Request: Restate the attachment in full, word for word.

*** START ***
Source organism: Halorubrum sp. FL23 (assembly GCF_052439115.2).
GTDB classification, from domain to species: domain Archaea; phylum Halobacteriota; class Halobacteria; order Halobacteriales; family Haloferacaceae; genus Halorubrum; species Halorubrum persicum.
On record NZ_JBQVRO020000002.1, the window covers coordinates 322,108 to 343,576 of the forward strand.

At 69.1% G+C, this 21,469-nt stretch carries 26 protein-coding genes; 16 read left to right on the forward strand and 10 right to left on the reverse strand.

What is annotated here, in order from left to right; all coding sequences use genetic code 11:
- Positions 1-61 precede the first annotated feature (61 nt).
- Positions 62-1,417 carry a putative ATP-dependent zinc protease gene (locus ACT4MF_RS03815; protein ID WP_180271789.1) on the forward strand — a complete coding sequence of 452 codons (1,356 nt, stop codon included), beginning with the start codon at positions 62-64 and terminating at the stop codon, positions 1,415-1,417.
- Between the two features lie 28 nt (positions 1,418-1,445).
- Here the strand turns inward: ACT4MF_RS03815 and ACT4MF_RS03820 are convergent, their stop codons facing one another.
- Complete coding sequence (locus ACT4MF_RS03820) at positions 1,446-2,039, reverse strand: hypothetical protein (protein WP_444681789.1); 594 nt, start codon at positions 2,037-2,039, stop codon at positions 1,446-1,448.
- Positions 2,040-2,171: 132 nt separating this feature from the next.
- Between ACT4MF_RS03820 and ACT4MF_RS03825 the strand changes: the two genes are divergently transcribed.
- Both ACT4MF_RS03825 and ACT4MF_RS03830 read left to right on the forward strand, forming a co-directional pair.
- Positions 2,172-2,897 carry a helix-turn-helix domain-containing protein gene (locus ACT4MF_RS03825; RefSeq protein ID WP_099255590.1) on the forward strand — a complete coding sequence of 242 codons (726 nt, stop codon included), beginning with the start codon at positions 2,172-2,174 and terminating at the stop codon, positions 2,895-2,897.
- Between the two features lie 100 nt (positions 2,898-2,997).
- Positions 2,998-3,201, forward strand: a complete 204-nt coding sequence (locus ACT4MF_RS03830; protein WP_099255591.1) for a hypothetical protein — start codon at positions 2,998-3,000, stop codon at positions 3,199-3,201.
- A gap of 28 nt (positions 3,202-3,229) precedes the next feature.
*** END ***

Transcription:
Source organism: Halorubrum sp. FL23 (assembly GCF_052439115.2).
GTDB classification, from domain to species: domain Archaea; phylum Halobacteriota; class Halobacteria; order Halobacteriales; family Haloferacaceae; genus Halorubrum; species Halorubrum persicum.
On record NZ_JBQVRO020000002.1, the window covers coordinates 322,108 to 343,576 of the forward strand.

At 69.1% G+C, this 21,469-nt stretch carries 26 protein-coding genes; 16 read left to right on the forward strand and 10 right to left on the reverse strand.

What is annotated here, in order from left to right; all coding sequences use genetic code 11:
- Positions 1-61 precede the first annotated feature (61 nt).
- Positions 62-1,417 carry a putative ATP-dependent zinc protease gene (locus ACT4MF_RS03815; protein ID WP_180271789.1) on the forward strand — a complete coding sequence of 452 codons (1,356 nt, stop codon included), beginning with the start codon at positions 62-64 and terminating at the stop codon, positions 1,415-1,417.
- Between the two features lie 28 nt (positions 1,418-1,445).
- Here the strand turns inward: ACT4MF_RS03815 and ACT4MF_RS03820 are convergent, their stop codons facing one another.
- Complete coding sequence (locus ACT4MF_RS03820) at positions 1,446-2,039, reverse strand: hypothetical protein (protein WP_444681789.1); 594 nt, start codon at positions 2,037-2,039, stop codon at positions 1,446-1,448.
- Positions 2,040-2,171: 132 nt separating this feature from the next.
- Between ACT4MF_RS03820 and ACT4MF_RS03825 the strand changes: the two genes are divergently transcribed.
- Both ACT4MF_RS03825 and ACT4MF_RS03830 read left to right on the forward strand, forming a co-directional pair.
- Positions 2,172-2,897 carry a helix-turn-helix domain-containing protein gene (locus ACT4MF_RS03825; RefSeq protein ID WP_099255590.1) on the forward strand — a complete coding sequence of 242 codons (726 nt, stop codon included), beginning with the start codon at positions 2,172-2,174 and terminating at the stop codon, positions 2,895-2,897.
- Between the two features lie 100 nt (positions 2,898-2,997).
- Positions 2,998-3,201, forward strand: a complete 204-nt coding sequence (locus ACT4MF_RS03830; protein WP_099255591.1) for a hypothetical protein — start codon at positions 2,998-3,000, stop codon at positions 3,199-3,201.
- A gap of 28 nt (positions 3,202-3,229) precedes the next feature.